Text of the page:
- a central point, as of attraction, attention, or activity: The need to prevent a nuclear war became the focus of all diplomatic efforts.
- Physics. a point at which rays of light, heat, or other radiation meet after being refracted or reflected.
- the focal point of a lens, on which rays converge or from which they deviate.
- the focal length of a lens; the distance from a focal point to a corresponding principal plane.
- the clear and sharply defined condition of an image.
- the position of a viewed object or the adjustment of an optical device necessary to produce a clear image: in focus; out of focus.
- Geometry. (of a conic section) a point having the property that the distances from any point on a curve to it and to a fixed line have a constant ratio for all points on the curve.
- Geology. the point of origin of an earthquake.
- Pathology. the primary center from which a disease develops or in which it localizes.
- to bring to a focus or into focus; cause to converge on a perceived point: to focus the lens of a camera.
- to concentrate: to focus one's thoughts; to focus troop deployment in the east.
- to be or become focused: My eyes have trouble focusing on distant objects.
- to direct one's attention or efforts: Students must focus in class.
Origin of focus
Synonyms for focusSee more synonyms for on Thesaurus.com
Related Words for focusestarget, spotlight, fixate, direct, concentrate, put, meet, attract, limelight, core, center, hub, heart, headquarters, seat, locus, polestar, cynosure, centralize, join
Examples from the Web for focuses
Contemporary Examples of focuses
Obama has the authority on immigration and Rick Santorum focuses on the wrong numbers.Fact-Checking the Sunday Shows: November 23
November 23, 2014
She focuses a lot of her time on after school activities, such as student council and the yearbook committee.Blessed or Cursed? Child Prodigies Reveal All
November 17, 2014
Instead, Cooke focuses mainly on her heavy drinking, because it had a significant effect on her performances.Janis Joplin’s Kozmic Blues
November 8, 2014
The premise comes and goes, however, and even the rest of “Clouds” focuses more on sensuality than sci-fi.Prince Returns From the Wilderness and, Thankfully, Is as Restless as Ever
October 1, 2014
He also recently launched Purple Travel, which focuses on exploring the planet through travel experiences.Fashion's Naughtiest Photographer, Olivier Zahm
September 9, 2014
Historical Examples of focuses
It focuses all the impulses towards good and concentrates them.A Lost Cause
Cyril Arthur Edward Ranger Gull
The focuses of most earthquakes are concentrated in the crust and upper mantle.Earthquakes
Kaye M. Shedlock
The only real places of meeting, or focuses of news, are the cafés.Rome in 1860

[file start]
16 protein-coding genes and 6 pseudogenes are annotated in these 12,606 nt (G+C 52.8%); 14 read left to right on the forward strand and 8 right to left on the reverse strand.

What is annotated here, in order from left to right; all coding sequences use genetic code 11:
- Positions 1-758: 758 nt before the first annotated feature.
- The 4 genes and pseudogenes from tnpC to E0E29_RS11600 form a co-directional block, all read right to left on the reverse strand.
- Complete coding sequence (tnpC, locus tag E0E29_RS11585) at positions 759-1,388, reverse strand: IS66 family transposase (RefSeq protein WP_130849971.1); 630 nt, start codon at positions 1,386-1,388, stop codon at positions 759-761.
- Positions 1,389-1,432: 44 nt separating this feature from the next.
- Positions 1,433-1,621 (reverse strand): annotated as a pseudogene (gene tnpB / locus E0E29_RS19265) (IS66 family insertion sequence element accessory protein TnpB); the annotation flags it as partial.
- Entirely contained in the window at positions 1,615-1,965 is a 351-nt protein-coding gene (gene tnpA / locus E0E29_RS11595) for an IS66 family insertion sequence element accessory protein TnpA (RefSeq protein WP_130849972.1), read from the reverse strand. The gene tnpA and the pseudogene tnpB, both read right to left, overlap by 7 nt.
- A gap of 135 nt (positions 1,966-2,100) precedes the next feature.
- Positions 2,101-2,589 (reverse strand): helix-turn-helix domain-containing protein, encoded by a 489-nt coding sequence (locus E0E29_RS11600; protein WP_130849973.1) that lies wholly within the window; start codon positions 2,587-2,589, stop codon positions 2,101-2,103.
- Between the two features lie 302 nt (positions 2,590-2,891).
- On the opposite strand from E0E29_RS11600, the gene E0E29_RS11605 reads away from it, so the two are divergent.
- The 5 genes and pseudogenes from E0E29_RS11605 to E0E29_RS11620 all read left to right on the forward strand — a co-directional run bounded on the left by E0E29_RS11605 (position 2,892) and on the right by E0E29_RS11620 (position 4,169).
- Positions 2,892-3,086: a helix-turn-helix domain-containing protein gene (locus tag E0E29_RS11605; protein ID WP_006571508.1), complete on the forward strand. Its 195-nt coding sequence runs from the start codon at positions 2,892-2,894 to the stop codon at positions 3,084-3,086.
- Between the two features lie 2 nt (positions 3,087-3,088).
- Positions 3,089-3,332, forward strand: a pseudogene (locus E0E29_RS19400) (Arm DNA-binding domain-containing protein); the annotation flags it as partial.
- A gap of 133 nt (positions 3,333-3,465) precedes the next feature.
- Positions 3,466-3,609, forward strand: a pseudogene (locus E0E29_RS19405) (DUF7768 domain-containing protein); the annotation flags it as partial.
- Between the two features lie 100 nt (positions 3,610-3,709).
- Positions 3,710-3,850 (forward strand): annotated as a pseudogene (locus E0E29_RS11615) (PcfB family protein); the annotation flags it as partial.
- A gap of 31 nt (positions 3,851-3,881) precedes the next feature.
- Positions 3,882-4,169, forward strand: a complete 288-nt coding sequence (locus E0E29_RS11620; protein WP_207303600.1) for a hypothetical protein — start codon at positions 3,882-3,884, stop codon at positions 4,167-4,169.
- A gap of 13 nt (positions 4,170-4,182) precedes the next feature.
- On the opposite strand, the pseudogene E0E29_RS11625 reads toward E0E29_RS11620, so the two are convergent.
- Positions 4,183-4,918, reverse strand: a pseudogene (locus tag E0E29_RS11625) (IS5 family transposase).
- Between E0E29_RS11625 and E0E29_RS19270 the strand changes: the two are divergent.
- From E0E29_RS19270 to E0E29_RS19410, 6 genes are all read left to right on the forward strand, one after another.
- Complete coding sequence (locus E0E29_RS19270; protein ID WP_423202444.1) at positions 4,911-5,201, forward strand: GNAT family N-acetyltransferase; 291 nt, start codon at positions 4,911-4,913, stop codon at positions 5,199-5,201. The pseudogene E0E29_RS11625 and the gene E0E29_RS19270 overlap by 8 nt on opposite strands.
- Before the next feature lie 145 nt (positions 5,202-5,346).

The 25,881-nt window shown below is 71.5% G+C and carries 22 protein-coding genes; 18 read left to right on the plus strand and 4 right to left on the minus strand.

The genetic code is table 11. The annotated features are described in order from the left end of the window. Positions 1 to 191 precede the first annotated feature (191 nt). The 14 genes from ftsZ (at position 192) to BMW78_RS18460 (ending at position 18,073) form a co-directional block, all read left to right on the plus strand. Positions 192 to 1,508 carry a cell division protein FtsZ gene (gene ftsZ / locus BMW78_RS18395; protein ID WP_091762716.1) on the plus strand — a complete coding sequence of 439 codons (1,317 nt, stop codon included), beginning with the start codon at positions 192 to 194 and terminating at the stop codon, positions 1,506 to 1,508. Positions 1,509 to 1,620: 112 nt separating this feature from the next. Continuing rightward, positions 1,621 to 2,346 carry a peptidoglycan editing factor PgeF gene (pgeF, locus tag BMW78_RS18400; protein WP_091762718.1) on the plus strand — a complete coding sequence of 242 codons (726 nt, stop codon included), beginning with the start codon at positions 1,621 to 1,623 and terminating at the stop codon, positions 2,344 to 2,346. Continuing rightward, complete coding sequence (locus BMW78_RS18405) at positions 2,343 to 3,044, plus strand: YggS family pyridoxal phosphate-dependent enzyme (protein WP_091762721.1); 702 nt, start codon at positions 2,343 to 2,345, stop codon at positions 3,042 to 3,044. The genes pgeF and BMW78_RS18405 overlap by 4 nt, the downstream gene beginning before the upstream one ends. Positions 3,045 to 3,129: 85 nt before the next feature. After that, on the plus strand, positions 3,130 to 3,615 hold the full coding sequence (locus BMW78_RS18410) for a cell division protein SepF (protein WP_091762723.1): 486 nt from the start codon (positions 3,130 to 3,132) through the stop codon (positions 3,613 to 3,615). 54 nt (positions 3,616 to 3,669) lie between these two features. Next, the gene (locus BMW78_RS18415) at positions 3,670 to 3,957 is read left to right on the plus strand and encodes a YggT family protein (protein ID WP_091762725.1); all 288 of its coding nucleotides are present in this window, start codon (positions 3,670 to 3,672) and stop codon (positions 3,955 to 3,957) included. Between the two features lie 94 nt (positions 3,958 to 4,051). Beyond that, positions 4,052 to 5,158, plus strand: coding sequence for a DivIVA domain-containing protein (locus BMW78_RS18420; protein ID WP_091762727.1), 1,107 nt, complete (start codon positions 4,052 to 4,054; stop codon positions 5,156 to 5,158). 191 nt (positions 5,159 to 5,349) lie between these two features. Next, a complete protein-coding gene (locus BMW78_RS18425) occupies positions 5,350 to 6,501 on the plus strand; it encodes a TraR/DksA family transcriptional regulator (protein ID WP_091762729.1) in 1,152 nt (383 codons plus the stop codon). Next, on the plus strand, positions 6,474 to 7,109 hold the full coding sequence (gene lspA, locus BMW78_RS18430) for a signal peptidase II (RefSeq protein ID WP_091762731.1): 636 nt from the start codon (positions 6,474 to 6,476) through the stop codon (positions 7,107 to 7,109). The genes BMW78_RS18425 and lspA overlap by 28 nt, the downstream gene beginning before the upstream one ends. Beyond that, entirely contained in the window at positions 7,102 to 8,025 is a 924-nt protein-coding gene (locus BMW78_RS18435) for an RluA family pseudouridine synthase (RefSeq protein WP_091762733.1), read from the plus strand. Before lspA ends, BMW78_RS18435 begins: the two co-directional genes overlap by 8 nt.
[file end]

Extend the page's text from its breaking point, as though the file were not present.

The peculiarity of these focuses of moral putrefaction is, to reduce all the races of mankind to the same level.The Apostles
Such a day does not often come upon the river, but if it does, the deep channel of the Isisi focuses all the joy of it.Bones
- a point of convergence of light or other electromagnetic radiation, particles, sound waves, etc, or a point from which they appear to diverge
- another name for focal point (def. 1), focal length
- optics the state of an optical image when it is distinct and clearly defined or the state of an instrument producing this imagethe picture is in focus; the telescope is out of focus
- a point upon which attention, activity, etc, is directed or concentrated
- geometry a fixed reference point on the concave side of a conic section, used when defining its eccentricity
- the point beneath the earth's surface at which an earthquake or underground nuclear explosion originatesCompare epicentre
- pathol the main site of an infection or a localized region of diseased tissue
- to bring or come to a focus or into focus
- (tr often foll by on) to fix attention (on); concentrate
Word Origin for focus
1640s, from Latin focus "hearth, fireplace" (also, figuratively, "home, family"), of unknown origin, used in post-classical times for "fire" itself, taken by Kepler (1604) in a mathematical sense for "point of convergence," perhaps on analogy of the burning point of a lens (the purely optical sense of the word may have existed before Kepler, but it is not recorded). Introduced into English 1650s by Hobbes. Sense transfer to "center of activity or energy" is first recorded 1796.
1775 in the literal sense; 1807 in the figurative sense, from focus (n.). Related: Focused; focusing; less commonly focussed; focussing.
- A point at which rays of light or other radiation converge or from which they appear to diverge, as after refraction or reflection in an optical system.focal point
- focal length
- The distinctness or clarity of an image rendered by an optical system.
- The state of maximum distinctness or clarity of such an image.
- An apparatus used to adjust the focal length of an optical system in order to make an image distinct or clear.
- The region of a localized bodily infection or disease.
- To cause light rays or other radiation to converge on or toward a central point; concentrate.
- To render an object or image in clear outline or sharp detail by adjustment of one's vision or an optical device.
- To adjust a lens or instrument to produce a clear image.
- To converge on or toward a central point of focus; be focused.
- The degree of clarity with which an eye or optical instrument produces an image.
- See focal point.
- A central point or region, such as the point at which an earthquake starts.
- Mathematics A fixed point or one of a pair of fixed points used in generating a curve such as an ellipse, parabola, or hyperbola.
- The region of a localized bodily infection or disease.